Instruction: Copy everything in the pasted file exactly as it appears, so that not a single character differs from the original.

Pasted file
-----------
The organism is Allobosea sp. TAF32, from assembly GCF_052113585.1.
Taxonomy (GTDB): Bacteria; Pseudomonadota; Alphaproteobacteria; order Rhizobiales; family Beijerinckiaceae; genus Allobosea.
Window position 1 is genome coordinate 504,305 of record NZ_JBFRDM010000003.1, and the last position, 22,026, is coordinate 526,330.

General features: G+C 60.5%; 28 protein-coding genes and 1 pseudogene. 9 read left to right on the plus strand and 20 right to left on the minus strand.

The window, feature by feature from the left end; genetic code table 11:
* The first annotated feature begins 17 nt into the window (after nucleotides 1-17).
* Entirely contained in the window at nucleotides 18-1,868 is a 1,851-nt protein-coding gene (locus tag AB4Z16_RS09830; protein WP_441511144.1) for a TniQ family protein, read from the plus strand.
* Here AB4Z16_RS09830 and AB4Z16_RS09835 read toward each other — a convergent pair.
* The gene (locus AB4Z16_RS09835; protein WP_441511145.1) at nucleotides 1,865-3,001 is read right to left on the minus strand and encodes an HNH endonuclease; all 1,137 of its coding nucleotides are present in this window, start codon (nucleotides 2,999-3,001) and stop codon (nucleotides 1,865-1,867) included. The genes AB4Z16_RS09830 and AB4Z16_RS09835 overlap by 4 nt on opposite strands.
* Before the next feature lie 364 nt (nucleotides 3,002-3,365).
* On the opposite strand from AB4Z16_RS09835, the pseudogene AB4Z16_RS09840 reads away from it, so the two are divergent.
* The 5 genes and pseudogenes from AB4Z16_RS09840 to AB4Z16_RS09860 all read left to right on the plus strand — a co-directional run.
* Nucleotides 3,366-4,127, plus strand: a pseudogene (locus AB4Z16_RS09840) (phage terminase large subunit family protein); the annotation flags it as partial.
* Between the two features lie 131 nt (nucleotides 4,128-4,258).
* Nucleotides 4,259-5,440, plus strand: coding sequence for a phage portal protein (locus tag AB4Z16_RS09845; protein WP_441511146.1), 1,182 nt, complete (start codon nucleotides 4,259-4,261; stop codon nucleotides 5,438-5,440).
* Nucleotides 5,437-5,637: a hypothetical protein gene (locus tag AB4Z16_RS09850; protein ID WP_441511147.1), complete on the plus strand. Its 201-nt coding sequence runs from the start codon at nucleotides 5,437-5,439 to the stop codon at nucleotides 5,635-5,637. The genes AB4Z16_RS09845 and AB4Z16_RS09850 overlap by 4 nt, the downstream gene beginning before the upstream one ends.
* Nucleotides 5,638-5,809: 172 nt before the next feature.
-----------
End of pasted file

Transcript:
The organism is Allobosea sp. TAF32, from assembly GCF_052113585.1.
Taxonomy (GTDB): Bacteria; Pseudomonadota; Alphaproteobacteria; order Rhizobiales; family Beijerinckiaceae; genus Allobosea.
Window position 1 is genome coordinate 504,305 of record NZ_JBFRDM010000003.1, and the last position, 22,026, is coordinate 526,330.

General features: G+C 60.5%; 28 protein-coding genes and 1 pseudogene. 9 read left to right on the plus strand and 20 right to left on the minus strand.

The window, feature by feature from the left end; genetic code table 11:
* The first annotated feature begins 17 nt into the window (after nucleotides 1-17).
* Entirely contained in the window at nucleotides 18-1,868 is a 1,851-nt protein-coding gene (locus tag AB4Z16_RS09830; protein WP_441511144.1) for a TniQ family protein, read from the plus strand.
* Here AB4Z16_RS09830 and AB4Z16_RS09835 read toward each other — a convergent pair.
* The gene (locus AB4Z16_RS09835; protein WP_441511145.1) at nucleotides 1,865-3,001 is read right to left on the minus strand and encodes an HNH endonuclease; all 1,137 of its coding nucleotides are present in this window, start codon (nucleotides 2,999-3,001) and stop codon (nucleotides 1,865-1,867) included. The genes AB4Z16_RS09830 and AB4Z16_RS09835 overlap by 4 nt on opposite strands.
* Before the next feature lie 364 nt (nucleotides 3,002-3,365).
* On the opposite strand from AB4Z16_RS09835, the pseudogene AB4Z16_RS09840 reads away from it, so the two are divergent.
* The 5 genes and pseudogenes from AB4Z16_RS09840 to AB4Z16_RS09860 all read left to right on the plus strand — a co-directional run.
* Nucleotides 3,366-4,127, plus strand: a pseudogene (locus AB4Z16_RS09840) (phage terminase large subunit family protein); the annotation flags it as partial.
* Between the two features lie 131 nt (nucleotides 4,128-4,258).
* Nucleotides 4,259-5,440, plus strand: coding sequence for a phage portal protein (locus tag AB4Z16_RS09845; protein WP_441511146.1), 1,182 nt, complete (start codon nucleotides 4,259-4,261; stop codon nucleotides 5,438-5,440).
* Nucleotides 5,437-5,637: a hypothetical protein gene (locus tag AB4Z16_RS09850; protein ID WP_441511147.1), complete on the plus strand. Its 201-nt coding sequence runs from the start codon at nucleotides 5,437-5,439 to the stop codon at nucleotides 5,635-5,637. The genes AB4Z16_RS09845 and AB4Z16_RS09850 overlap by 4 nt, the downstream gene beginning before the upstream one ends.
* Nucleotides 5,638-5,809: 172 nt before the next feature.